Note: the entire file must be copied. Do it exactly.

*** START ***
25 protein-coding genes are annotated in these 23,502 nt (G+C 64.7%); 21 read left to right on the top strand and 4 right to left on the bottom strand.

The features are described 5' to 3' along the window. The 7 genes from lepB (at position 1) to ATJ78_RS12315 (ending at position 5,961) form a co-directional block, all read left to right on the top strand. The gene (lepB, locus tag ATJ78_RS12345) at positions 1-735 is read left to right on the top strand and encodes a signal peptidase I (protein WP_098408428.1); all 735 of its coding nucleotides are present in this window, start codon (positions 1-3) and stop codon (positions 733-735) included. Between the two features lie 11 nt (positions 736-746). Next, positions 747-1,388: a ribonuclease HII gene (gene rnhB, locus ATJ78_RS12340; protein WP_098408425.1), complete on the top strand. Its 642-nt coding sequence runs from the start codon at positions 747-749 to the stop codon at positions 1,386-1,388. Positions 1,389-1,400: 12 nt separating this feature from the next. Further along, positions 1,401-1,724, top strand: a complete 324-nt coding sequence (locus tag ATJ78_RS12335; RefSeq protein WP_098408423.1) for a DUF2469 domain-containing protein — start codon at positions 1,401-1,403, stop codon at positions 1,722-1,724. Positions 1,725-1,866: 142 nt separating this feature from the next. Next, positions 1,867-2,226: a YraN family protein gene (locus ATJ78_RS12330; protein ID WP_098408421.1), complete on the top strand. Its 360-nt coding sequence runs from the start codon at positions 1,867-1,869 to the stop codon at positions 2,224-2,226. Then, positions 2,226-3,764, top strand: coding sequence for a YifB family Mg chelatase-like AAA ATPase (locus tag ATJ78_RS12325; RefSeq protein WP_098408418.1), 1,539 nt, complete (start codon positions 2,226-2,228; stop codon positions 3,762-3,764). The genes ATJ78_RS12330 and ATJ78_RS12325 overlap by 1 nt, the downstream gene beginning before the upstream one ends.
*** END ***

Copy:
25 protein-coding genes are annotated in these 23,502 nt (G+C 64.7%); 21 read left to right on the top strand and 4 right to left on the bottom strand.

The features are described 5' to 3' along the window. The 7 genes from lepB (at position 1) to ATJ78_RS12315 (ending at position 5,961) form a co-directional block, all read left to right on the top strand. The gene (lepB, locus tag ATJ78_RS12345) at positions 1-735 is read left to right on the top strand and encodes a signal peptidase I (protein WP_098408428.1); all 735 of its coding nucleotides are present in this window, start codon (positions 1-3) and stop codon (positions 733-735) included. Between the two features lie 11 nt (positions 736-746). Next, positions 747-1,388: a ribonuclease HII gene (gene rnhB, locus ATJ78_RS12340; protein WP_098408425.1), complete on the top strand. Its 642-nt coding sequence runs from the start codon at positions 747-749 to the stop codon at positions 1,386-1,388. Positions 1,389-1,400: 12 nt separating this feature from the next. Further along, positions 1,401-1,724, top strand: a complete 324-nt coding sequence (locus tag ATJ78_RS12335; RefSeq protein WP_098408423.1) for a DUF2469 domain-containing protein — start codon at positions 1,401-1,403, stop codon at positions 1,722-1,724. Positions 1,725-1,866: 142 nt separating this feature from the next. Next, positions 1,867-2,226: a YraN family protein gene (locus ATJ78_RS12330; protein ID WP_098408421.1), complete on the top strand. Its 360-nt coding sequence runs from the start codon at positions 1,867-1,869 to the stop codon at positions 2,224-2,226. Then, positions 2,226-3,764, top strand: coding sequence for a YifB family Mg chelatase-like AAA ATPase (locus tag ATJ78_RS12325; RefSeq protein WP_098408418.1), 1,539 nt, complete (start codon positions 2,226-2,228; stop codon positions 3,762-3,764). The genes ATJ78_RS12330 and ATJ78_RS12325 overlap by 1 nt, the downstream gene beginning before the upstream one ends.